The Metropolitan Museum of Art
Bulletin 3269091
In 1999 the family of Howard J. Barnet donated a Black-Figure Kylix, ca. 550-525 B.C.E attributed to the Hunt Painter to the Metropolitan Museum of Art. That object according to an article by Dr. David Gill, was relinquished by the museum via a transfer in title in a negotiation completed with the Italian Ministry of Culture on February 21, 2006 and returned to Italy in one of the first repatriation agreements between Italy and the Metropolitan Museum of Art in New York.

While the Barnet's may have been selective in the quality of the pieces they purchased for their collection, their relationships with dealers known to have dealt in plundered antiquities such as Symes, as well as collecting transactions with private collectors such as George Ortiz, who is also known to have purchased tainted objects, leaves one to question how carefully the Barnet's vetted the objects they acquired.

Given that the bronze Greek figure of a horse appears in photographs found in the Symes archive and the fact that at least one other object donated by the Barnet's was tied to illicit trafficking and was repatriated to its country of origin, this statue deserves a closer look.  With further research, the object and its past collecting history might lead to a link in the trafficking chain that has not yet been fully explored or considered. 

Take the provenance listed in this sales event for example.  If the object's listing of a sale at Münzen und Medaillen AG, Basel in May 6, 1967 is not a fabrication, then exploring this sale in Switzerland, determining who the consignor was, might give us another name name in the looting/trafficking/laundering chain which could help us determine the country of origin and be worthwhile for law enforcement in Switzerland and New York to explore. 

At the very least, this upcoming auction notice seems to indicate that the auction house did not contact Greek or Italian source country authorities before accepting the object on consignment.  This despite the object's passage through the hands of a British antiquities dealer long-known to have been a key player in an international criminal network that traded in looted antiquities. 

By:  Lynda Albertson

April 11, 2018

Auction Alert - Christie's Auction House - an Etruscan 'Pontic' black-figured neck-amphora and a Roman bronze boar

ARCA has been informed by Christos Tsirogiannis that he had identified two potentially tainted antiquities, scheduled to be auctioned by Christie's auction house in New York on 18 April 2018.  The antiquities researcher had notified law enforcement authorities in late March.

On April 11th, 2018 one of these objects is now listed as withdrawn from the auction.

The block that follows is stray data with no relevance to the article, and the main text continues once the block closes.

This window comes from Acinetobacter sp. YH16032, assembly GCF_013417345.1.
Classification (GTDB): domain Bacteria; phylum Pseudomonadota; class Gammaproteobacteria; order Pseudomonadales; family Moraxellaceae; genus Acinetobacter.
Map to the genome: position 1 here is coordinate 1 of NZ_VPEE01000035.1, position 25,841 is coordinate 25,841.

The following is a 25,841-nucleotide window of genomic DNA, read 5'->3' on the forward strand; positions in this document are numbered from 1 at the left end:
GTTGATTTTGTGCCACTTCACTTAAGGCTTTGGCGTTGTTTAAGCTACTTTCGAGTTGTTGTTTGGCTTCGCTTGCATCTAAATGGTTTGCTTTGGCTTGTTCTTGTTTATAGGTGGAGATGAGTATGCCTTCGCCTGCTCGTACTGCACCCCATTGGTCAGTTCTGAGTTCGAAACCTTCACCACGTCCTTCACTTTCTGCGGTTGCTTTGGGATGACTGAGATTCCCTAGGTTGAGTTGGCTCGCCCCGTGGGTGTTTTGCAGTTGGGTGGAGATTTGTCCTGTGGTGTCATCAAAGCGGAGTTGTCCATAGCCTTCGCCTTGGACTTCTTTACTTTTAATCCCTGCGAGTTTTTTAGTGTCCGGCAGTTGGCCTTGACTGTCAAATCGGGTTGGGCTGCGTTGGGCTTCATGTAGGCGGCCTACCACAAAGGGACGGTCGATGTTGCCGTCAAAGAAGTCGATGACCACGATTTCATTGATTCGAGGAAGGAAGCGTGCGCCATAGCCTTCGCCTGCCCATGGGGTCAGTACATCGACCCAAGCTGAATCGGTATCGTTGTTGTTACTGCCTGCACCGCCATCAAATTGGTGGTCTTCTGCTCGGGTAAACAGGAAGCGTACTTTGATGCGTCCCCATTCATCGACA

Lot 26, an Etruscan 'Pontic' black-figured neck-amphora attributed to the Paris Painter, Circa 530 BCE. was listed in the auction documentation, before its withdrawal with an estimated sale price of $30,000-50,000 USD.


The provenance published with this object is: 
"with Galerie Günter Puhze, Freiburg.
Acquired by the current owner from the above, 1993."

The second item, Lot 48, is a Roman Bronze Boar, Circa 1st-2nd Century CE., is currently still listed with an estimate sale price of $10,000-15,000 USD.


The provenance published with this object is: 
"with Mathias Komor, New York, 1974. Christos G. Bastis (1904-1999), New York. The Christos G. Bastis Collection; Sotheby’s, New York, 9 December 1999, lot 159."

Photo from the Gianfranco Becchina archive
Exhibited: 
"The Metropolitan Museum of Art,
Antiquities from the Collection of Christos G. Bastis, 20 November 1987-10 January 1988."

Tsirogiannis matched the black-figured neck-amphora with two Polaroid images found pasted onto a 22 June 1993 document located within the confiscated archive of Sicilian antiquity dealer Gianfranco Becchina. The white piece of paper describes the scene depicted on the object, while the two photos pasted to the document show the same antiquity prior to its restoration.  In this image, the vase is still broken into many fragments and is seen with soil and salt encrustations.   The dealers handwritten notes on the page include numeric notations and refer to an individual named "Sandro."

Becchina's archive, an accumulation of business records, seized by Swiss and Italian authorities in 2002, consists of some 140 binders containing more than 13,000 documents related to antiquities, bought and sold, which at one point or another are known to have passed through Becchina's network of illicit suppliers.

As those who are familiar with Peter Watson's and Cecilia Todeschini's book, The Medici Conspiracy may recall, numerous handwritten notes and lists of antiquities, invoices, and etc., found in the Becchina archive refer to Sandro Cimicchi, an artifact restorer based in Basel, Switzerland.